Over at Buzzmachine, Jeff Jarvis excoriates Paul Hayes, Managing Director of Times Publications, for his recent comments about bloggers. At the Internet World exhibition last Tuesday, Hayes is reported as saying (PressGazette),
"Some blogs are conversations among people you'd frankly prefer not to meet, others are cries for help and their writers are clearly in need of therapy. Others are just people expressing themselves, which is an entirely honourable pursuit, but would you like to meet this geek on a dark night?"
I do not know of anything more certainly injurious to the long-term prospects of mainstream media than this sort of unabashed, unquestioning contempt for the people formerly known as the audience (PressThink) - the people who buy newspapers and who presumably right up until they started blogging fell into the category of valued paying customers. Now they've spoken back they are "in need of therapy", people "you'd prefer not to meet" or "geeks" (an insult still in currency only amongst those so from the cluetrain they don't realise that geeks proudly label themselves geeks and have done since even before Microserfs made us aware of the fact a decade ago).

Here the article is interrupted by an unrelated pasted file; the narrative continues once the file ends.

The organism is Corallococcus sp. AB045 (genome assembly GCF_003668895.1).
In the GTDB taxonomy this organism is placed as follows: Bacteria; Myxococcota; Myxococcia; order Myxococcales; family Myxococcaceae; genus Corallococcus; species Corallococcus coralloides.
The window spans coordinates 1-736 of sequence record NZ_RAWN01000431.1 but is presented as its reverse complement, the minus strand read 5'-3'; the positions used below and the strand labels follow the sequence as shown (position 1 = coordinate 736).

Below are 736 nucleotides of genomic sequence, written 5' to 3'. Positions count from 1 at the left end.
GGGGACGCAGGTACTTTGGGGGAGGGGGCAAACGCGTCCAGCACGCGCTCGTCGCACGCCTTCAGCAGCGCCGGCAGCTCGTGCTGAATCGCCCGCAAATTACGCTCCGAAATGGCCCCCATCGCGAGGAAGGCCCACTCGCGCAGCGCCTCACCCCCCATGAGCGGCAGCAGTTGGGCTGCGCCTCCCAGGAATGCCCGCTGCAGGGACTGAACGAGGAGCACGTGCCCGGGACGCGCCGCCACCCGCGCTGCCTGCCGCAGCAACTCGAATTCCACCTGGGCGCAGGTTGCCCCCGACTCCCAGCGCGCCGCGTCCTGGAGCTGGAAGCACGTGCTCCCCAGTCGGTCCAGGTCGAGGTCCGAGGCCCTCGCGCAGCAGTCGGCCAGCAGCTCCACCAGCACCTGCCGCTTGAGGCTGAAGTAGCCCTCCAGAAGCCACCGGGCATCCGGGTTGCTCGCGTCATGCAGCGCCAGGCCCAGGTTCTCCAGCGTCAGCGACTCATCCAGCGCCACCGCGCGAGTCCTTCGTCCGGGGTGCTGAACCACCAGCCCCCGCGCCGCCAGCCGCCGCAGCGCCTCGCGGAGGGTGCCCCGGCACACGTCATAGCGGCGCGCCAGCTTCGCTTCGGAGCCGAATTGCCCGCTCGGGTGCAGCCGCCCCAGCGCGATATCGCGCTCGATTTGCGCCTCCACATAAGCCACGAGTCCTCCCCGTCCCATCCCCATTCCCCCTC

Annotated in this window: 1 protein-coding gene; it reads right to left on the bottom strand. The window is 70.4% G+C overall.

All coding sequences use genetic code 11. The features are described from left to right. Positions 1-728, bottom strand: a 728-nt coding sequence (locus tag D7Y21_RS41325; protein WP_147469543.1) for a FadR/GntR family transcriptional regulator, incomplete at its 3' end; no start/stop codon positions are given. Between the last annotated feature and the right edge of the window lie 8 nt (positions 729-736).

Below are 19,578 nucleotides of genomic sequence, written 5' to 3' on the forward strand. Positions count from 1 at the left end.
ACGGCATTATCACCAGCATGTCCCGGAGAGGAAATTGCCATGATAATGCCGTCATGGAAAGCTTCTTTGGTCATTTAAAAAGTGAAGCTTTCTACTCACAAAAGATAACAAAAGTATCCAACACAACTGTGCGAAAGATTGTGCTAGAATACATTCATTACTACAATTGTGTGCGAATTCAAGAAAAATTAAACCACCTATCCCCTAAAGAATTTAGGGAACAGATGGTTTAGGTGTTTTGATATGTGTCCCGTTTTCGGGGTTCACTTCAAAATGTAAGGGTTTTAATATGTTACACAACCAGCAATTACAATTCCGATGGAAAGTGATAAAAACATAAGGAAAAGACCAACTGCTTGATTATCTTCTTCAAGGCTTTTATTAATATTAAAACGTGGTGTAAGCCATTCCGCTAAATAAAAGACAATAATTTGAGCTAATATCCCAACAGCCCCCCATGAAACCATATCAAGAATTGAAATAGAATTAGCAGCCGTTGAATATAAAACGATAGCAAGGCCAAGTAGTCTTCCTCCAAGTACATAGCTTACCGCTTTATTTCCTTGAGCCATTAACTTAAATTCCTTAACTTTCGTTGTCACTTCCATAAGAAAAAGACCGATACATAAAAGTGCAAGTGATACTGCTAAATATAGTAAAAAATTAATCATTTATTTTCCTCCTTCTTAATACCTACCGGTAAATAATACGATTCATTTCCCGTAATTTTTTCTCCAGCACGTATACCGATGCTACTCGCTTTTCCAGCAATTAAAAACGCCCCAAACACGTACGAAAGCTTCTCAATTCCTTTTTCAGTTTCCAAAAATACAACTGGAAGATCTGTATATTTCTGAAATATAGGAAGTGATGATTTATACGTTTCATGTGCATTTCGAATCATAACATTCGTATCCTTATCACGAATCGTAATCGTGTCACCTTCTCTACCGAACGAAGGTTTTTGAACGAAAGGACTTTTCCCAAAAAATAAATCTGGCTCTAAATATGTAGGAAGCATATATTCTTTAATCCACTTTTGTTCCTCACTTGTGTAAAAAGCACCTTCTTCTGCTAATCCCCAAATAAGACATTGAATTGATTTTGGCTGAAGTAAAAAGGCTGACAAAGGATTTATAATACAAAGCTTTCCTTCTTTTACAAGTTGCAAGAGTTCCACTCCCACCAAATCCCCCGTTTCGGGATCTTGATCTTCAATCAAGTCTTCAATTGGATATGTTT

Newspaper readers are people. Bloggers are people. Often, astonishing though this apparently seems to many who should know better, they are the same people. If you're going to hold your paying customers in contempt at least don't stand up in a public forum and crack jokes about it. As I've said before and will surely say again...when your audience is your enemy, the game is already over. Last year losses at Times Newspapers Ltd widened from £40 million to £46.9 million - more, perhaps, because the connection between the company and its (potential? ex?) customers has manifestly been severed at the highest level than because of the "increased depreciation and other costs associated with the development of new printing plants" that the company claimed.